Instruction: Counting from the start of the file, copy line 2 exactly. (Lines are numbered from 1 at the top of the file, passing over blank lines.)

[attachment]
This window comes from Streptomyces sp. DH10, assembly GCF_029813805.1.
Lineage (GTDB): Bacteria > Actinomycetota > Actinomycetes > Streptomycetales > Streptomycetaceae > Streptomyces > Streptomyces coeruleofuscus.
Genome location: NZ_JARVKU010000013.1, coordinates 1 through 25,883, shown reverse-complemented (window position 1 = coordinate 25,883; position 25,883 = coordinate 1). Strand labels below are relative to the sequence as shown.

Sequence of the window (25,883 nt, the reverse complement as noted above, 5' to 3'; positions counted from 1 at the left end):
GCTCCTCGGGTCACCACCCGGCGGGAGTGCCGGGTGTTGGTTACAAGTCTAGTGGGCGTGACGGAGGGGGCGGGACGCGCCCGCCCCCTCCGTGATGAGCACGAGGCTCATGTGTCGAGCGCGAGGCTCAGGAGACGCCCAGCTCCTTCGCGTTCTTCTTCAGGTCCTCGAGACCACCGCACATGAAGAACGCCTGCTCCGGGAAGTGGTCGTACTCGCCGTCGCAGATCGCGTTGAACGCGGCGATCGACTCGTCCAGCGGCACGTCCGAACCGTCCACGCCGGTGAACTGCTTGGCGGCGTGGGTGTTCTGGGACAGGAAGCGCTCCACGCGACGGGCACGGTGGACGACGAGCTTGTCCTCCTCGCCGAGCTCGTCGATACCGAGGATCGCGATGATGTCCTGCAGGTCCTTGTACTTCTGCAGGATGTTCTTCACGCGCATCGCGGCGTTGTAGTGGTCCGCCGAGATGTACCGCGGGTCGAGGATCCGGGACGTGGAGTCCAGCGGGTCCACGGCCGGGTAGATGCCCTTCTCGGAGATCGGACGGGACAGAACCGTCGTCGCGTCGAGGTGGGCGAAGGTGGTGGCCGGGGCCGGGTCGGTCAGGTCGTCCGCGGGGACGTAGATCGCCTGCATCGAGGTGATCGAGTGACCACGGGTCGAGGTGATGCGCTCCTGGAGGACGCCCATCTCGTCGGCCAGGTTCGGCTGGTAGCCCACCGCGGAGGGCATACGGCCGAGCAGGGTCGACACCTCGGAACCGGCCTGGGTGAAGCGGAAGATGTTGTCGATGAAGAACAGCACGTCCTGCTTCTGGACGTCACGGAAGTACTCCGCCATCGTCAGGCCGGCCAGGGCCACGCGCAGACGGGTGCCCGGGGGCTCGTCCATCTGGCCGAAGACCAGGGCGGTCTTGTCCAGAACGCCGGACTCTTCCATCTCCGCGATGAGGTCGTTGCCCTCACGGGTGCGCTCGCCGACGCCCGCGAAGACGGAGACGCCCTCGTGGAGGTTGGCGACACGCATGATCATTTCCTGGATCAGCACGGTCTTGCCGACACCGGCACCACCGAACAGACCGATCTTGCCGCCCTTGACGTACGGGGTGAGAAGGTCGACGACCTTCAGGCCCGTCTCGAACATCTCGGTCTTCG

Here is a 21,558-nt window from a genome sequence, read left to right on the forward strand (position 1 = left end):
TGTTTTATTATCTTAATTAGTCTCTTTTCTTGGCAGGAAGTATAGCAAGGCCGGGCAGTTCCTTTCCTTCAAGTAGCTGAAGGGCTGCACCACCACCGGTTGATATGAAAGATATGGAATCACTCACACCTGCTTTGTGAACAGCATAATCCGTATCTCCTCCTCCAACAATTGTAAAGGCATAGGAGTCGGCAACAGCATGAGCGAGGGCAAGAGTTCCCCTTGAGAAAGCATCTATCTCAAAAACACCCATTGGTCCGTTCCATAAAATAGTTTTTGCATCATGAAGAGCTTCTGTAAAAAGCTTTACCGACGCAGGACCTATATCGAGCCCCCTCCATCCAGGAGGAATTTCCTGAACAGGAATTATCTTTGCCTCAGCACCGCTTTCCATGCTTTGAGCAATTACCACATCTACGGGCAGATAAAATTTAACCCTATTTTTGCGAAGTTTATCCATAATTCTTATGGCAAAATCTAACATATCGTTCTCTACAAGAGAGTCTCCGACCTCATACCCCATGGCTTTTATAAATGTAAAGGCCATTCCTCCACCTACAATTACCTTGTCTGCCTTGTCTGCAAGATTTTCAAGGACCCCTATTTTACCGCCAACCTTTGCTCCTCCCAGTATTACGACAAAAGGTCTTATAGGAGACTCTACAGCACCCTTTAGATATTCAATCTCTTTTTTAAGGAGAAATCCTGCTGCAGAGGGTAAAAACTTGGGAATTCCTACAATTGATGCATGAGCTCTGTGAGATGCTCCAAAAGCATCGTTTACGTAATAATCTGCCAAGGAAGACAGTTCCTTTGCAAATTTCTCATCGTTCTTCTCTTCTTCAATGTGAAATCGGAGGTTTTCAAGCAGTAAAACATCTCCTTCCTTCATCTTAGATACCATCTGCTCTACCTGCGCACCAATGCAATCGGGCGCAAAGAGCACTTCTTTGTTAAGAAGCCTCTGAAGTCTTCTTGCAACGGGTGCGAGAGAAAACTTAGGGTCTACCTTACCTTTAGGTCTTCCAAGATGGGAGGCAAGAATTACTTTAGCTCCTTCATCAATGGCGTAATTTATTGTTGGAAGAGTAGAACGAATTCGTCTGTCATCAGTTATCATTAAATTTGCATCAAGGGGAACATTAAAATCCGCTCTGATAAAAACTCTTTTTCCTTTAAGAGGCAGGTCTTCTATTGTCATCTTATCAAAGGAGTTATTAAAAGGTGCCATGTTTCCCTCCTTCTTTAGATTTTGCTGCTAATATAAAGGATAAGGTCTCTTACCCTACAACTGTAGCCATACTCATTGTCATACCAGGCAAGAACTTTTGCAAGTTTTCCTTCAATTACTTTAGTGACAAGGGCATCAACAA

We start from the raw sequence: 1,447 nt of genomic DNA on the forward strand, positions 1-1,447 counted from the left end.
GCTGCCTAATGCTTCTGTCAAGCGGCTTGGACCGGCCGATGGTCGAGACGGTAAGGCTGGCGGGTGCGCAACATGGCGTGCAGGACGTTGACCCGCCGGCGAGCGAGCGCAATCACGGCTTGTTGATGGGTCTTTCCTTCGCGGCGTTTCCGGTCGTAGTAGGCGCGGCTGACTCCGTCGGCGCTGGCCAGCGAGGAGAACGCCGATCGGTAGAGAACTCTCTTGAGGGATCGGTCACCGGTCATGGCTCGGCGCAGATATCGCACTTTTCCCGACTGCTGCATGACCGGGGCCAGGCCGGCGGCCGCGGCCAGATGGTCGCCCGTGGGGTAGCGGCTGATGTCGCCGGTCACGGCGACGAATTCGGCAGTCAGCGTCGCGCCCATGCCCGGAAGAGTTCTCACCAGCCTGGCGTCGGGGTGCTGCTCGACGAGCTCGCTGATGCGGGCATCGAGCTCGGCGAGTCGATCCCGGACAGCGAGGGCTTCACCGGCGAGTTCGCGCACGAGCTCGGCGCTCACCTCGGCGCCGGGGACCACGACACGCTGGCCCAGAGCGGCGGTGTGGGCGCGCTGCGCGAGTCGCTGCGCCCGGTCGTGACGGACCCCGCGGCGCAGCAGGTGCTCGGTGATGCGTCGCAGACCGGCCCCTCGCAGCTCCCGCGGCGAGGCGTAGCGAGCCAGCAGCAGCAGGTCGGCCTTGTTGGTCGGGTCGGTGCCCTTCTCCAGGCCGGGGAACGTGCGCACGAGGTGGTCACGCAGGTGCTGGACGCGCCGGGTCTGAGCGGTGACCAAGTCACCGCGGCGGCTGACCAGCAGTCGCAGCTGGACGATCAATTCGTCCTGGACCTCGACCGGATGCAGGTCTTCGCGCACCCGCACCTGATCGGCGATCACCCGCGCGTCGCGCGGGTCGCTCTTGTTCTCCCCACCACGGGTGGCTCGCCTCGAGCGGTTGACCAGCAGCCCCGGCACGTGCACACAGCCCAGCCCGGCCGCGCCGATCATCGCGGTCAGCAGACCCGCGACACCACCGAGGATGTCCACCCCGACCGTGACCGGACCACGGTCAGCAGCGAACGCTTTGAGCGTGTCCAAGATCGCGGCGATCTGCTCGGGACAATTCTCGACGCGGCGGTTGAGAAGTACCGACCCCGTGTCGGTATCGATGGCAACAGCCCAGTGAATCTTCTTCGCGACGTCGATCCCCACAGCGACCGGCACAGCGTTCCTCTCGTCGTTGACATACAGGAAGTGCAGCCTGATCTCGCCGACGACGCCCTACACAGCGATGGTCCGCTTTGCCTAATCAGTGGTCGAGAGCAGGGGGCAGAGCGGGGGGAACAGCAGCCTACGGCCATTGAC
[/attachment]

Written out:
Lineage (GTDB): Bacteria > Actinomycetota > Actinomycetes > Streptomycetales > Streptomycetaceae > Streptomyces > Streptomyces coeruleofuscus.